Last year we conducted research with our consumer network partners into the experiences of consumers who had borrowed money from unauthorised lenders, otherwise known as loan sharks, in the UK. This research report summarises what we were told and includes some insights from individuals directly affected by what is commonly known as illegal money lending.
We took over responsibility for regulating consumer credit from the Office of Fair Trading in 2014. Consumer credit activities aimed at individuals, whether or not interest is charged, will generally require authorisation, with some exemptions. We authorise firms that provide consumer credit to ensure that they meet the required standards and treat customers fairly. Lenders undertaking regulated activity without the necessary authorisation are likely to be operating illegally.
Illegal money lending operates below the regulatory radar. It can be difficult to identify and quantify this unauthorised lending activity, given the taboos that surround it and what is at stake. For consumers, that could be shame or violence, and for lenders fines or imprisonment. To overcome this, throughout 2016 we reached out through our network of consumer and community contacts across the UK and held a series of conversations and discussions to get underneath the surface of this complex issue. We wanted to improve our understanding of illegal money lending, by hearing the stories of hard-to-reach consumers from those who work to help them. Additionally, the illegal operation of credit lending has implications for the legitimate market. We issue warnings and take appropriate enforcement action against unauthorised activity and work closely with the Illegal Money Lending Teams (IMLTs).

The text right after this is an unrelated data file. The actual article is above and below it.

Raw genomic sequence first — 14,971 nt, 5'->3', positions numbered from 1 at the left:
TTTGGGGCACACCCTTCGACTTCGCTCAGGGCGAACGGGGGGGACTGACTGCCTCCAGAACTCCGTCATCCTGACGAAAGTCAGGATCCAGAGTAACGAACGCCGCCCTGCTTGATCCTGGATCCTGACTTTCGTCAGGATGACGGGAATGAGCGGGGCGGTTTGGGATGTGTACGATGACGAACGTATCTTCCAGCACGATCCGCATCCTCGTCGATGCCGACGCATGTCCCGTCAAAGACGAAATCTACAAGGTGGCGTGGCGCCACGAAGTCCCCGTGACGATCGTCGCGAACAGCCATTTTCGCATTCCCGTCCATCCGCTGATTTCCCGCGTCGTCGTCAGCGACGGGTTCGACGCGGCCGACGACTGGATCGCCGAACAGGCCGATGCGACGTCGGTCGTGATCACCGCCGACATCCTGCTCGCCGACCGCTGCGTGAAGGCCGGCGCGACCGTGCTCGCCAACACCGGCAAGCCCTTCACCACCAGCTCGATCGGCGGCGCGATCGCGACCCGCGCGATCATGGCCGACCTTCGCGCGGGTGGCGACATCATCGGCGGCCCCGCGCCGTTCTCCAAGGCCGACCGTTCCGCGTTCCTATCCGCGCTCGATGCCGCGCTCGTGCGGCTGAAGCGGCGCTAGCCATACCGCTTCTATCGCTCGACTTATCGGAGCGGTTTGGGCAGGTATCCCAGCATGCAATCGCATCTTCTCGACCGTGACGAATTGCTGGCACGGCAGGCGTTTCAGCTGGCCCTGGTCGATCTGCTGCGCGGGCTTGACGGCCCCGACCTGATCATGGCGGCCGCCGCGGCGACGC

From speaking to people who work with those affected by illegal money lending, and the information they have shared, we have gained some insight into:
- how consumers become involved with unauthorised lenders
- what those lenders look like and
- how they operate
We particularly wish to thank our consumer network partners without whom we could not have done this work. We are always interested to hear of any further insights into this activity.